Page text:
Stopcocks vs. Teflon Taps

Schlenk lines come in all shapes and sizes, but one major difference commonly encountered in the lab is the use of either ground glass double oblique stopcocks or Teflon taps. Both have their advantages and disadvantages which will be discussed in further detail below:

Double Oblique Stopcocks

Double oblique stopcocks are considered safer than Teflon taps because it is not possible to simultaneously have a stopcock open to both vacuum and inert gas. They also tend to be quicker and easier to use than Teflon taps but may not hold vacuum as well. Double oblique stopcocks are often manufactured specifically for each port on the Schlenk line meaning that replacement parts are less accessible and also means that greater care is required during cleaning (i.e. avoid using base baths for cleaning Schlenk lines with ground glass joints). Double oblique stopcocks must be evenly greased to ensure a good seal – this may contaminate reactions or even be incompatible with certain reagents or conditions employed in a reaction.

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A Schlenk line equipped with double oblique stopcocks.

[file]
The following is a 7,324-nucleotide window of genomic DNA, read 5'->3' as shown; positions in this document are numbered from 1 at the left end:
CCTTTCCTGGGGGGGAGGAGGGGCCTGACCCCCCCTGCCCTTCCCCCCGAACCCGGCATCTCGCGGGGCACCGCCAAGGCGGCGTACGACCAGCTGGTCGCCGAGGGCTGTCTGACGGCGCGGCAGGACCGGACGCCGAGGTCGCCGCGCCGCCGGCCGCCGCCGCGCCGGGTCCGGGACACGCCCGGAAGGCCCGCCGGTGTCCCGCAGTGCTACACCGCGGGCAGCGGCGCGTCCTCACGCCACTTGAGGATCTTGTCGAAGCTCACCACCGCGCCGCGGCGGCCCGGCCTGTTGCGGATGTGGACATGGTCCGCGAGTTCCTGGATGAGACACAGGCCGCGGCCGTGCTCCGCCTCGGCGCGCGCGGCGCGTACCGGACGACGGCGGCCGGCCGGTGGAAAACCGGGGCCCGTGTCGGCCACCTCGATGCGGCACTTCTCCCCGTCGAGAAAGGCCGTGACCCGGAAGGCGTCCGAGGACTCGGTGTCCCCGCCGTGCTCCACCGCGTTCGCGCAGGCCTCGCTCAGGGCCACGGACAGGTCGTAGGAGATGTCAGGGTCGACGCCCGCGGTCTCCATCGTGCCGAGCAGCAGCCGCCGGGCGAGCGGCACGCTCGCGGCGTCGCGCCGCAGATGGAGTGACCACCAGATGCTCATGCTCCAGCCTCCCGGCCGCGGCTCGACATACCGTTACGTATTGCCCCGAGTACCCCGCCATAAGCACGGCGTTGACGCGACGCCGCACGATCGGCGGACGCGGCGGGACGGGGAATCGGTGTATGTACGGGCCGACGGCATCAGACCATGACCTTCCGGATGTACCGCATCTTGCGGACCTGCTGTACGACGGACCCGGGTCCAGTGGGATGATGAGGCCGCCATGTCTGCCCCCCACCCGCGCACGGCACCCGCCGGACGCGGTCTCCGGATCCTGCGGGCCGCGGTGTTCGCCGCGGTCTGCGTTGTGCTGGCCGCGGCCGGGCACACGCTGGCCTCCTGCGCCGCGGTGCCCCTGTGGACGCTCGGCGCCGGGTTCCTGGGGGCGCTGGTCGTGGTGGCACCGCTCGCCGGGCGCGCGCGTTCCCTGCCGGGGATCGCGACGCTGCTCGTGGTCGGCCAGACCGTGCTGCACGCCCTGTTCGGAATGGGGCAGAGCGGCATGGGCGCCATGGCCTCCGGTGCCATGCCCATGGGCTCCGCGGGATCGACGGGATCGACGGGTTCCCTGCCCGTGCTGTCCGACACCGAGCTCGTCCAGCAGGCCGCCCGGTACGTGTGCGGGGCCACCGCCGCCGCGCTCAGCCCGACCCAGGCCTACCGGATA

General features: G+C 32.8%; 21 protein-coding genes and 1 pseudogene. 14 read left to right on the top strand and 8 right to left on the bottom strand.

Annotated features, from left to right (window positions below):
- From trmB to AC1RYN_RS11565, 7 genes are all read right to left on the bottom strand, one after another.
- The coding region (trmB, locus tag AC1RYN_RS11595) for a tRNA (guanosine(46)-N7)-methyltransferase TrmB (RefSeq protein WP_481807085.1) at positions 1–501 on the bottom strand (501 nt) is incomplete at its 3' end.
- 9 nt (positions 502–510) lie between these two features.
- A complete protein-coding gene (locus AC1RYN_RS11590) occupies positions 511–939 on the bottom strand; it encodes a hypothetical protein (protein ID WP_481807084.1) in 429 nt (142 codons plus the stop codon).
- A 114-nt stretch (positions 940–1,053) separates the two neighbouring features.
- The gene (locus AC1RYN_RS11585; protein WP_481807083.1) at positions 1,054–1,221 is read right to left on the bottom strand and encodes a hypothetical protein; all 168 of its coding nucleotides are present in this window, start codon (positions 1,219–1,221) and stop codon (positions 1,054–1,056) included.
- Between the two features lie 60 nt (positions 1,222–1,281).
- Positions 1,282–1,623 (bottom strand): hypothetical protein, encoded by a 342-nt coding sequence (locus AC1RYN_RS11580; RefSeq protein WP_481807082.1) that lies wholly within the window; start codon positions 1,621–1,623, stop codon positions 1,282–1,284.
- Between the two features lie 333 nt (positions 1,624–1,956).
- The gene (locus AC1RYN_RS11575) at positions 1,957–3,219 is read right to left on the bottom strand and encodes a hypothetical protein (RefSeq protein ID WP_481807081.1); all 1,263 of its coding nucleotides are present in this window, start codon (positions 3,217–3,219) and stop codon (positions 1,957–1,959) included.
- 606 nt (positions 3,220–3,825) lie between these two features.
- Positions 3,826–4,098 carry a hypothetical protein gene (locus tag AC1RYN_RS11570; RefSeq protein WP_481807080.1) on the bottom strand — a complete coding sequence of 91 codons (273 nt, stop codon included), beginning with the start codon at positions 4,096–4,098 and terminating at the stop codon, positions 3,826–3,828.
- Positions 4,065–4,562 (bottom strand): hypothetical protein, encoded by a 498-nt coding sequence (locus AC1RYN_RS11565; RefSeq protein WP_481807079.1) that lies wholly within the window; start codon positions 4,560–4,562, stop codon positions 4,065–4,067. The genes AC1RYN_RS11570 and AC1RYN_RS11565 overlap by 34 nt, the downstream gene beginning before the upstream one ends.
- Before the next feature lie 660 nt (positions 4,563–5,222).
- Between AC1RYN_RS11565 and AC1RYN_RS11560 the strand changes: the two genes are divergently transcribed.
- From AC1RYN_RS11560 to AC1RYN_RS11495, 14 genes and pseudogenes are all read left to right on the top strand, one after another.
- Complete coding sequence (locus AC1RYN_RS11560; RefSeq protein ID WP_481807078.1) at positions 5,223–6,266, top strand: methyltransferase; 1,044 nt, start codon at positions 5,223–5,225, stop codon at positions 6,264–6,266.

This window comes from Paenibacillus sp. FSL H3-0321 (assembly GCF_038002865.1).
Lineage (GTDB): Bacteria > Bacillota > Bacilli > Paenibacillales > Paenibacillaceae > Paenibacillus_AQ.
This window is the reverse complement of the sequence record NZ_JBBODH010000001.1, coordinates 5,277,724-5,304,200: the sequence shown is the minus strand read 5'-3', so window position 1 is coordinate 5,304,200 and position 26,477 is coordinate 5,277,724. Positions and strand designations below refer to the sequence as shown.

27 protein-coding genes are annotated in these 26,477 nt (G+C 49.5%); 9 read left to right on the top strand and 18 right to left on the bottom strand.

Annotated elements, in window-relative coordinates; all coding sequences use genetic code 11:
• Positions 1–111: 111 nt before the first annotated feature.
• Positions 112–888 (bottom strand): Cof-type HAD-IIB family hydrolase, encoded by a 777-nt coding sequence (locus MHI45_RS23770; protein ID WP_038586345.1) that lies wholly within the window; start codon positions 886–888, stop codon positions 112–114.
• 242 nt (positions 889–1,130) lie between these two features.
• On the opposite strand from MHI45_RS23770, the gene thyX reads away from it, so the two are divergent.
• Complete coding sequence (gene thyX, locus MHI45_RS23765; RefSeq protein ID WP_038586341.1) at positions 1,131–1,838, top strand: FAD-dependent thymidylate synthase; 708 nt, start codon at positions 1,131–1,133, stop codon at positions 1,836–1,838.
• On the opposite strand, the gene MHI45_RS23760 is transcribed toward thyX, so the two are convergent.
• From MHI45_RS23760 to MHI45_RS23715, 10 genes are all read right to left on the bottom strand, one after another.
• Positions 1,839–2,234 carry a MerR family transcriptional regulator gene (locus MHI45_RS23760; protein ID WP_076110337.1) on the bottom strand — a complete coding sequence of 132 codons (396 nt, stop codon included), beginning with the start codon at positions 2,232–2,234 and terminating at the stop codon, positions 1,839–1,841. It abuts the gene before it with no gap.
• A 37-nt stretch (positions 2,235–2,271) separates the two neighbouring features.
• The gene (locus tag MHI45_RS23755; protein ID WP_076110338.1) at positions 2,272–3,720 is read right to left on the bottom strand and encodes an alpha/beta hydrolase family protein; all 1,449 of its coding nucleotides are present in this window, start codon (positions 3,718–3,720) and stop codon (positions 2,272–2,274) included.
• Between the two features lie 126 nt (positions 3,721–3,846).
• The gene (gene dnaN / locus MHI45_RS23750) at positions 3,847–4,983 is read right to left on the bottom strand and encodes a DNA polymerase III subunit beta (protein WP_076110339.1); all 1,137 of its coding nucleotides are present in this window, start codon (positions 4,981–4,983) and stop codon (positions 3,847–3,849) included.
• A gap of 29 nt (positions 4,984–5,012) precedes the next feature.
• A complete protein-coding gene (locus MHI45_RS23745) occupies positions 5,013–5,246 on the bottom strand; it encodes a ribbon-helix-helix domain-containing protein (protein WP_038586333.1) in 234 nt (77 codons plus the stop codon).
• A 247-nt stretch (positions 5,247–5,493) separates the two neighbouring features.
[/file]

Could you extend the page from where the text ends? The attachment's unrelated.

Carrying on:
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Front and side view of a double oblique stopcock when closed, open to vacuum, and open to inert gas.

Teflon taps typically hold better vacuum than double oblique stopcocks and also avoid the use of excess grease which may be incompatible for some chemistry. They also give finer control which may be useful for drying solids or removing solvent under vacuum. One major disadvantage of Teflon taps is that it is possible to accidentally have both the vacuum and inert gas taps open simultaneously which can result in suck back of the oil or mercury used in the bubbler. Teflon taps are also prone to being over-tightened and can result in a broken Schlenk line.

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A Schlenk line equipped with Teflon taps.